Posted at: 03/25/2014 4:26 PM
Updated at: 03/27/2014 4:44 PM
By: WNYT Staff
North Adams Regional Hospital
Photo: Dan Levy
NORTH ADAMS, Mass. – After 129 years, North Adams Regional Hospital is shutting down.
Hospital workers were informed of the decision on Tuesday. Around 530 people will lose their jobs.
The decision to shut down comes as the hospital files for Chapter 7 bankruptcy. It also affects the VNA & Hospice, along with the Northern Berkshire Healthcare Physicians Group.
Current patients will be transferred to other facilities through April 4. The emergency room will close on Friday.
“In the six years that I have been on the board we have investigated every possible avenue and exhausted all options as we searched for a way to continue operating the hospital and its affiliates,” said Board Chair Julia Bolton in a released statement. “Board members, management, physicians, and employees have worked together with dedication and commitment to prevent this outcome. But now, given our finances and the daunting challenges that small rural community hospitals are facing in this healthcare environment, we can no longer continue.”
According to the hospital's website, they are the largest employer in the city of North Adams. The hospital is now helping employees file for unemployment benefits.
Without North Adams Regional Hospital, people will have to drive an extra half-hour to get to the next closest hospital.
Berkshire Medical Center is about 22 miles away in Pittsfield. Southwestern Vermont Medical Center is actually a little closer at 18 miles away.
"The severity of what is going on caught us all totally off guard," said Diane George, a registered nurse at NARH.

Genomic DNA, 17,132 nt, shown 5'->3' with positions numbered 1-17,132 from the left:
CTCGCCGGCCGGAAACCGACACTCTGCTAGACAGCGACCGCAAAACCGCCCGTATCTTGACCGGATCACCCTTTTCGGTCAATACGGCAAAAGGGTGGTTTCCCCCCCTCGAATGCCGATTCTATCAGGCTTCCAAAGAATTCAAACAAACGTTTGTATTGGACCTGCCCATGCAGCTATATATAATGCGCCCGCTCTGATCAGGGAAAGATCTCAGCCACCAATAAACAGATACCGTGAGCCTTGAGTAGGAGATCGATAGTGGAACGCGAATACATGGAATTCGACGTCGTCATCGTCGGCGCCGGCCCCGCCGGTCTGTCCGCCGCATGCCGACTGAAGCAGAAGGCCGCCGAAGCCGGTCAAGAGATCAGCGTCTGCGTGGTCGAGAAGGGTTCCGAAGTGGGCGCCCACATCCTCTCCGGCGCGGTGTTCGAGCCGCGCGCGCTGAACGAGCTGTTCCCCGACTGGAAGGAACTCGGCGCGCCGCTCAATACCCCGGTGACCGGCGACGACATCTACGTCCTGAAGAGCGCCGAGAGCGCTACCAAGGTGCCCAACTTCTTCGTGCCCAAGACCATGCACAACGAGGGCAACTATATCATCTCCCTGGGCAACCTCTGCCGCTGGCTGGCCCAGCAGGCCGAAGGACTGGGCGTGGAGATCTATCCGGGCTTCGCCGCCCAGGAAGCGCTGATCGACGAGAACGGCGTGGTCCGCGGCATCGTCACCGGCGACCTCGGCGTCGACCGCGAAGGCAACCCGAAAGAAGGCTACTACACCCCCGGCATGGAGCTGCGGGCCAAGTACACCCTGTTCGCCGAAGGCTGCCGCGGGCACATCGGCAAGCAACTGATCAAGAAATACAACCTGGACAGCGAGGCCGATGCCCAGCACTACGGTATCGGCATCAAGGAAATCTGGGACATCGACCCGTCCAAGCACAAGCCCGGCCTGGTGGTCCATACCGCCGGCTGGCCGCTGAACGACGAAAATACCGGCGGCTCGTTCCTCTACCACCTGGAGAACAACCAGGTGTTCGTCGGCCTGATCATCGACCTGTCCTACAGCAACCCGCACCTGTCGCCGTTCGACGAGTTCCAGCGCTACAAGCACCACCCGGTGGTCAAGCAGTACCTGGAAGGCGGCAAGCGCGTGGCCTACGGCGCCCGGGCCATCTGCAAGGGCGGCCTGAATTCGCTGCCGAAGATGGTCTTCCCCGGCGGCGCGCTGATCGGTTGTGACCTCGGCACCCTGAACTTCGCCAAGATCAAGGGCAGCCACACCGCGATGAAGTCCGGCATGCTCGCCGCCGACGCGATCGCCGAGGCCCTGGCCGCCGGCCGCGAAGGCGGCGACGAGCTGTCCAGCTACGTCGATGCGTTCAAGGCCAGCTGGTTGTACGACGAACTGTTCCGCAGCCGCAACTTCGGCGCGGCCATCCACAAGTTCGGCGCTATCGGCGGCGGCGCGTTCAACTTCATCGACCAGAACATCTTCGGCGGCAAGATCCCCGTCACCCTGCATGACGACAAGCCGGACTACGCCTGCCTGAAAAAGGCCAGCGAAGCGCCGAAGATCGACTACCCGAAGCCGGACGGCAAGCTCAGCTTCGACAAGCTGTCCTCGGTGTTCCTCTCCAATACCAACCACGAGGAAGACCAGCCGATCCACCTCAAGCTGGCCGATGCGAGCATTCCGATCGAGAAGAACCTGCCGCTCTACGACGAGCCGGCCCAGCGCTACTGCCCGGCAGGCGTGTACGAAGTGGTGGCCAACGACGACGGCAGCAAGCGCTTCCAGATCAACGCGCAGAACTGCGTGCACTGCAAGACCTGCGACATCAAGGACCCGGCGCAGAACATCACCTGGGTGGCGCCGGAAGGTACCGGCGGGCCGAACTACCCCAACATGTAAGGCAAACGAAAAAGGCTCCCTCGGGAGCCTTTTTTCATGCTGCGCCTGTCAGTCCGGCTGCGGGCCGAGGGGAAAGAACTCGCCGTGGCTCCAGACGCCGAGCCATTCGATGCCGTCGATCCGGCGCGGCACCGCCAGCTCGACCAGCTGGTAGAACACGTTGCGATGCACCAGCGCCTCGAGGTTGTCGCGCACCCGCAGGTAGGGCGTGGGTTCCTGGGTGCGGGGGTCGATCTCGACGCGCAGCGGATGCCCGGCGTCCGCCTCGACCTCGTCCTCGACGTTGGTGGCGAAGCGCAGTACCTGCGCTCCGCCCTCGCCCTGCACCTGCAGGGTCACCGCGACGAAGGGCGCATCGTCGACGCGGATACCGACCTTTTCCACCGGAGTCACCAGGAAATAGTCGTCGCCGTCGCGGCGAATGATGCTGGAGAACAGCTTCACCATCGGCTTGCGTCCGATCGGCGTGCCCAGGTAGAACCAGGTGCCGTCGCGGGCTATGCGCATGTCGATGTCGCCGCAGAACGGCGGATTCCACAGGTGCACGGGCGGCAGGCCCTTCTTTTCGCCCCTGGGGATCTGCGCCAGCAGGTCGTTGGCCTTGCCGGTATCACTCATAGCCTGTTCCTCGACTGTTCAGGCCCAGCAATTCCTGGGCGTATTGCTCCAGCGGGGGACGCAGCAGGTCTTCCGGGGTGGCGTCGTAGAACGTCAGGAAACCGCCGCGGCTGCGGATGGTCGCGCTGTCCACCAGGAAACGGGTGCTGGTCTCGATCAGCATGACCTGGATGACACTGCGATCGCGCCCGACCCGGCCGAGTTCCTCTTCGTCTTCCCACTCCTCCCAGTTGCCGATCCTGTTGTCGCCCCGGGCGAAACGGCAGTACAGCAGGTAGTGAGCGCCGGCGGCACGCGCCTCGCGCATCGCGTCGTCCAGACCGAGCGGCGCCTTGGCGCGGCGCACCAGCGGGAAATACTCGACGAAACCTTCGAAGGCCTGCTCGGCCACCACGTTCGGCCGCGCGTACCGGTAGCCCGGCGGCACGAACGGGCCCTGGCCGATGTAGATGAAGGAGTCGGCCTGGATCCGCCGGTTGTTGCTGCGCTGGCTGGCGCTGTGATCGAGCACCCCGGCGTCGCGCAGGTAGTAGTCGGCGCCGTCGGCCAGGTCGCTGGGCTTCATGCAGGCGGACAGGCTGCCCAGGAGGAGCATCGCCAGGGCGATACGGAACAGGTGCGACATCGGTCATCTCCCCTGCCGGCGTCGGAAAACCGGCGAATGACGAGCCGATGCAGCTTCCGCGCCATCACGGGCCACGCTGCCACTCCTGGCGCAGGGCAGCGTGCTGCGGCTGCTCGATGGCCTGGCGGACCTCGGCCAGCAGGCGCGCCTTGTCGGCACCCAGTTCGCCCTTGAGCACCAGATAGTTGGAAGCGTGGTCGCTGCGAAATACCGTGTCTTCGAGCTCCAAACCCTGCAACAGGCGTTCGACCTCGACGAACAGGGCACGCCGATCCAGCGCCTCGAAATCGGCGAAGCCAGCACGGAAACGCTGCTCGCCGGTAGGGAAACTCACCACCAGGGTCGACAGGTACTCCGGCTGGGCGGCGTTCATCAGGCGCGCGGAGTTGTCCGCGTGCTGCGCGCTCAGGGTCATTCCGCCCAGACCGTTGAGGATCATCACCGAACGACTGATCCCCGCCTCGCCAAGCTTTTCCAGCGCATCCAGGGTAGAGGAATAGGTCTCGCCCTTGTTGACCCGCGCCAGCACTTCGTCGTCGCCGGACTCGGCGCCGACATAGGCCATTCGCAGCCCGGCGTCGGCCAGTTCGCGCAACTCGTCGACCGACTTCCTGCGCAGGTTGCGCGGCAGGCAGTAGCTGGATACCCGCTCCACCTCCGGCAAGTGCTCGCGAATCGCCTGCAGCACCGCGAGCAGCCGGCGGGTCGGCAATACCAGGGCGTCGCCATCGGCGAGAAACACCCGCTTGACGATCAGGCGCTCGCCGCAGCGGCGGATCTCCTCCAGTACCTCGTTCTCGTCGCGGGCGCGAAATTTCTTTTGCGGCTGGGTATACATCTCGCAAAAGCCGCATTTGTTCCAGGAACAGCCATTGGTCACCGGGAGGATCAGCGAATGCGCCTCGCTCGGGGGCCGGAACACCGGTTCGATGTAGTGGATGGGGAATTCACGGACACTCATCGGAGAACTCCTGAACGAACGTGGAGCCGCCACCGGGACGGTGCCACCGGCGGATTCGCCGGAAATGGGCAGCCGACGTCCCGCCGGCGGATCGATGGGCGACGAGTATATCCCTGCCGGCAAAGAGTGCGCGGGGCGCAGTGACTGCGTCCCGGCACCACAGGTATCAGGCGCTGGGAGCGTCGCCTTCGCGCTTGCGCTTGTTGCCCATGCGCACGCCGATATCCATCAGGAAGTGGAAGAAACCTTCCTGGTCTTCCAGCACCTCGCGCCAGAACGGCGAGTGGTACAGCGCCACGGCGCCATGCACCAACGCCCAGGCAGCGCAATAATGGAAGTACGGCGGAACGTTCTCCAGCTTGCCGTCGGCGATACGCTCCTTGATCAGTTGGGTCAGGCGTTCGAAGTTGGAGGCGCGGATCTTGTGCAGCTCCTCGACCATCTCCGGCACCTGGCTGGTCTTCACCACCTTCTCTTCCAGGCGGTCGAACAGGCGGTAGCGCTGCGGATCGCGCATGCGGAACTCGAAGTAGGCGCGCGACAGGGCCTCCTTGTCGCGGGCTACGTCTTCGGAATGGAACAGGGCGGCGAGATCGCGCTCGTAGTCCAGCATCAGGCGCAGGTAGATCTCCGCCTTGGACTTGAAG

Doctors, nurses, and patients say they were blind-sided by the announcement, calling it a travesty, and wondering what will happen next.
"The cost of relocation, your family uprooted, if you're in this community all your life, how do you take your family away?" Nancy Bullett, a North Adams councilwoman asked rhetorically. "Trying to find jobs here is going to be extremely difficult. This is a small town and no way can this town absorb that many people."
"Right now it's hard to get a primary care physician," said Susan Wood, a hospital employee, "Shutting the doors of the OBGYN and the surgeons, where are they going to go?"
For some people, like Bridget Herman, having a medical facility close to home can be especially reassuring.
"As a caregiver for my mother who has acute leukemia, not having a hospital nearby, if something happens, is scary," she says.
CEO Timothy Jones says there'll be a state rapid response team at the hospital this week to help staff file for unemployment benefits and health insurance. They'll also be helping with resume writing and job searches.
Many of the angry workers and residents, on Tuesday night, were hoping their elected representatives can do something to relieve the community-wide misery.